In almost two months, I interviewed for eleven companies (mostly startups) and had twenty-one interviews in total before I finally landed a job. It’s been a lot of work but throughout the process I’ve learned so much.
I’m currently at the end of a six-month-long professional development boot camp called Praxis. Throughout the six months, you develop marketing/sales skills, build your personal brand, as well as gain general professional skills. It’s all geared toward landing a job with a growing startup at the end of the six months.
Well, here I am. Six months have gone by in what literally feels like the blink of an eye and I will soon move to Florida to start my new position. The work it takes to find a job has felt like a full-time job itself. Pitching, researching, creating value propositions, preparing for and actually interviewing with companies has been a huge workload.
Here are eight hard and soft skills I’ve learned throughout this process:
1. How to sell myself
With all the pitch videos, interview prep calls and actual interviews I’ve done, I’ve had to repeatedly tell my story and answer the same questions over and over. Learning how to sell yourself and frame your past experiences in the most relevant and impressive way possible while being clear and concise takes a lot of practice. I’ve had to do this what feels like a million times, in written form, video form and in interviews. After all this repetition, I’m pretty damn good at it.
Answering so many different interview questions, you realize what’s most impressive about yourself and what isn’t. You realize what makes you interesting as a person. There’s a lot of self-discovery in the job hunt.
2. Great email communication
Before entering the job hunt I had little to no experience with professional emailing. When you’re competing with candidates who have four-year degrees and more years of experience than I’ve had my license, you need to use any leverage you can to set yourself apart. So learning to be an exceptional emailer by replying fast and having overall solid email etiquette has helped me make a great impression.
Interviewing is an uncomfortable thing to do. But if something’s uncomfortable, 99% of the time, I believe that means you should do it. So much growth happens when we put ourselves in uncomfortable positions. And one of the biggest ways it makes us grow is in our confidence. After all these interviews my confidence level has risen drastically. I feel confident in my ability to crush any interview and just more confident in day to day life.
4. Time management & organization
Scheduling interviews, completing assignments from multiple companies at once and scheduling blocks of time to research and prepare has forced me to be very intentional and productive with my time. It’s taught me how to get the most out of Gmail, Excel spreadsheets, and Google Calendar to stay organized. I thought I was already well organized but this has pushed me to a new level.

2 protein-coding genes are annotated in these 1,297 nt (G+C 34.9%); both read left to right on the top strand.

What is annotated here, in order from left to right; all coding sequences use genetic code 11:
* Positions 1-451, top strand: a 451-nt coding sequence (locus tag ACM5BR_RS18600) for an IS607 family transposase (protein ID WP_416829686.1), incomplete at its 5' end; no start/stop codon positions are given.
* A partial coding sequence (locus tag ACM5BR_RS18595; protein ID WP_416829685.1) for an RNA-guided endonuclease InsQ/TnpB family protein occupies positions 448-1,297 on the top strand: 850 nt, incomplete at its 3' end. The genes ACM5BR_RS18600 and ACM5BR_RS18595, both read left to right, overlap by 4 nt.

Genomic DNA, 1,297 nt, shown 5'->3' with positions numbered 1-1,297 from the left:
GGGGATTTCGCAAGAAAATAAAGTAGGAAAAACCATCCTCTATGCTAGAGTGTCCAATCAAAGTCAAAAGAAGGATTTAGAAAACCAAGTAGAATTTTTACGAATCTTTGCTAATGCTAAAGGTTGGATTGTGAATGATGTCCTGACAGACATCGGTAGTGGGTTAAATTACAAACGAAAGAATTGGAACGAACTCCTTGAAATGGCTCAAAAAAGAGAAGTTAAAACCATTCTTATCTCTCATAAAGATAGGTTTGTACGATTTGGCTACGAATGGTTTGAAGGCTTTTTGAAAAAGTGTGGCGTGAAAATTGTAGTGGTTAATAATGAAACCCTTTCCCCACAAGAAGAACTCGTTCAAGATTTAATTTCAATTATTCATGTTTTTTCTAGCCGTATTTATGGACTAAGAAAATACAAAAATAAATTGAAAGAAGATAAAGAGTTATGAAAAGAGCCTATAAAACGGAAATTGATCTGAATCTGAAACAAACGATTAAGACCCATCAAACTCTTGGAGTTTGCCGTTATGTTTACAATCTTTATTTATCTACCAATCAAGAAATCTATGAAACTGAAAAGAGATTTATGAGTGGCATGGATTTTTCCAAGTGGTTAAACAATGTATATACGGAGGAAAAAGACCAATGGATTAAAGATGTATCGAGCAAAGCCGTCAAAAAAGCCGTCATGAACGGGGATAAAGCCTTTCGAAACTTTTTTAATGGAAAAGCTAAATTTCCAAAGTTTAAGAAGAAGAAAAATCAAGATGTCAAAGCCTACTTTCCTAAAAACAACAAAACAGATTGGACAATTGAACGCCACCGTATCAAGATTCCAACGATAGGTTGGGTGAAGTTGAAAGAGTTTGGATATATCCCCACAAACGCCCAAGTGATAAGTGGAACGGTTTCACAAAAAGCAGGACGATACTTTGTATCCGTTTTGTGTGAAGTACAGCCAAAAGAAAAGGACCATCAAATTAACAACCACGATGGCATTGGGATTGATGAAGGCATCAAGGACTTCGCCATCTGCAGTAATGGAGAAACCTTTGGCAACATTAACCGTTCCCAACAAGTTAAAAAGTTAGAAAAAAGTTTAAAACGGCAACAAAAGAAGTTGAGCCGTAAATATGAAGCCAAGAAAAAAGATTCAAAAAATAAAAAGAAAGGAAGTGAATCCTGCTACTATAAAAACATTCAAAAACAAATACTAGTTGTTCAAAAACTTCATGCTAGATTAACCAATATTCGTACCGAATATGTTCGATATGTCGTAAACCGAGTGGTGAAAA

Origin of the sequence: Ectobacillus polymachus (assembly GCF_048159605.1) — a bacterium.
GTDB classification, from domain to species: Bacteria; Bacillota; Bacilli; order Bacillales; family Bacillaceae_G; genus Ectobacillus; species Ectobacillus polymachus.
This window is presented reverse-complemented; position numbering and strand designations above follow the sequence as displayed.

5. Research skills
Researching a company extensively before an interview is a great way to be prepared and show them you’re interested. After doing it time and time again, I’ve found the most efficient way to break it down and be exceptionally productive with my researching.
Scouring every corner of a company’s website, checking their Twitter, Facebook, Instagram, LinkedIn, looking at their Glassdoor reviews, and even reaching out to current employees, are some of the ways I conduct my research.
6. Insight on the startup world
Most companies I’ve interviewed for are innovative tech startups. I’ve learned a lot about a variety of industries in the startup world and it gives me a unique perspective on what types of companies are out there and what they really value in a candidate. From philosophical media brands, educational audio apps, SaaS, and even a startup that was pitched on Shark Tank and invested in by Mark Cuban, my knowledge of startups and how they work has expanded greatly.
7. Actual marketable skills
Some companies have exercises or assignments required as a part of their interview process. I’ve evened created value propositions for some in order to land interviews. In doing this, I’ve learned cold calling, how to find leads and contact points, how to create landing pages, and more. These are sought-after skills and the pressure of doing it for an actual company makes the learning experience even better.
8. How to network & make valuable connections
My favorite aspect of the job hunt has been all the connections I’ve made. I’ve interviewed with and met recruiters, CEOs, sales managers, people in various marketing positions, and everywhere in between. These are people in positions that I want to be in one day and I get to have 1 on 1 conversation with them! I’ve been able to observe first hand how successful professionals think and communicate.
By doing things like sending out personalized thank you emails, connecting on LinkedIn and just expressing my appreciation, I’ve made invaluable connections with people all over the US that could help me in my career down the line.
The job hunt is hard. It takes time and patience. But being able to reflect and see your growth along the way is a huge motivator to keep pushing. I could go on and on about the things I’ve learned throughout my job hunt, it’s been an incredible experience. Now I’m ready to take what I’ve learned and use it to excel in my new job.
This was originally published on Jed Mahrle’s blog. Jed recently finished the Praxis bootcamp and will be doing his apprenticeship at PandaDoc working as an LDR. Coming from Michigan, he can’t wait to spend the winter months outside and on the beaches in St. Petersburg, Florida! He wants to use this opportunity to become a sales expert and learn the ins and outs of business so he can one day start his own. He is passionate about intentional living and writes about it frequently on his website jedmahrle.com.